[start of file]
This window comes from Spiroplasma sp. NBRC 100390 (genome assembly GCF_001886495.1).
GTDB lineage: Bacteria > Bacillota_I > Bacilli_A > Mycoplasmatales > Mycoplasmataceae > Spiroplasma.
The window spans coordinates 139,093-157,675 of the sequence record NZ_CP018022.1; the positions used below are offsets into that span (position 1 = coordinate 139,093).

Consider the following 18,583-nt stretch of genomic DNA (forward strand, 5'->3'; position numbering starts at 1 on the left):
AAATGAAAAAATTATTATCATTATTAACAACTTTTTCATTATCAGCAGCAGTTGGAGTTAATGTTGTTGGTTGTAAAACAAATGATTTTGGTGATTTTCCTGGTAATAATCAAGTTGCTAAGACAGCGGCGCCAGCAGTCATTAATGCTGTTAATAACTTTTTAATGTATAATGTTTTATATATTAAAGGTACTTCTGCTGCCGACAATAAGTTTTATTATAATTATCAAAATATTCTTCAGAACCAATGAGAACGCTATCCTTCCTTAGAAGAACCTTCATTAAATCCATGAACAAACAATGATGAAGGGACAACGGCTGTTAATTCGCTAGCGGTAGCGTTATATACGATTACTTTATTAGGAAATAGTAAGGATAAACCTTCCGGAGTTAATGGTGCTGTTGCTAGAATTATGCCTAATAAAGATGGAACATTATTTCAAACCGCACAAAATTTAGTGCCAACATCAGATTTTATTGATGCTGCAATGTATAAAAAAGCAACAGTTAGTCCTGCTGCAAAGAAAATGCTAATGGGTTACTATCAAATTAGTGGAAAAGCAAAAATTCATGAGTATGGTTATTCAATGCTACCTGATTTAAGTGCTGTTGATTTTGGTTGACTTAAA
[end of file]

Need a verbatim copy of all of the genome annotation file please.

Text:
This window comes from Spiroplasma sp. NBRC 100390 (genome assembly GCF_001886495.1).
GTDB lineage: Bacteria > Bacillota_I > Bacilli_A > Mycoplasmatales > Mycoplasmataceae > Spiroplasma.
The window spans coordinates 139,093-157,675 of the sequence record NZ_CP018022.1; the positions used below are offsets into that span (position 1 = coordinate 139,093).

Consider the following 18,583-nt stretch of genomic DNA (forward strand, 5'->3'; position numbering starts at 1 on the left):
AAATGAAAAAATTATTATCATTATTAACAACTTTTTCATTATCAGCAGCAGTTGGAGTTAATGTTGTTGGTTGTAAAACAAATGATTTTGGTGATTTTCCTGGTAATAATCAAGTTGCTAAGACAGCGGCGCCAGCAGTCATTAATGCTGTTAATAACTTTTTAATGTATAATGTTTTATATATTAAAGGTACTTCTGCTGCCGACAATAAGTTTTATTATAATTATCAAAATATTCTTCAGAACCAATGAGAACGCTATCCTTCCTTAGAAGAACCTTCATTAAATCCATGAACAAACAATGATGAAGGGACAACGGCTGTTAATTCGCTAGCGGTAGCGTTATATACGATTACTTTATTAGGAAATAGTAAGGATAAACCTTCCGGAGTTAATGGTGCTGTTGCTAGAATTATGCCTAATAAAGATGGAACATTATTTCAAACCGCACAAAATTTAGTGCCAACATCAGATTTTATTGATGCTGCAATGTATAAAAAAGCAACAGTTAGTCCTGCTGCAAAGAAAATGCTAATGGGTTACTATCAAATTAGTGGAAAAGCAAAAATTCATGAGTATGGTTATTCAATGCTACCTGATTTAAGTGCTGTTGATTTTGGTTGACTTAAA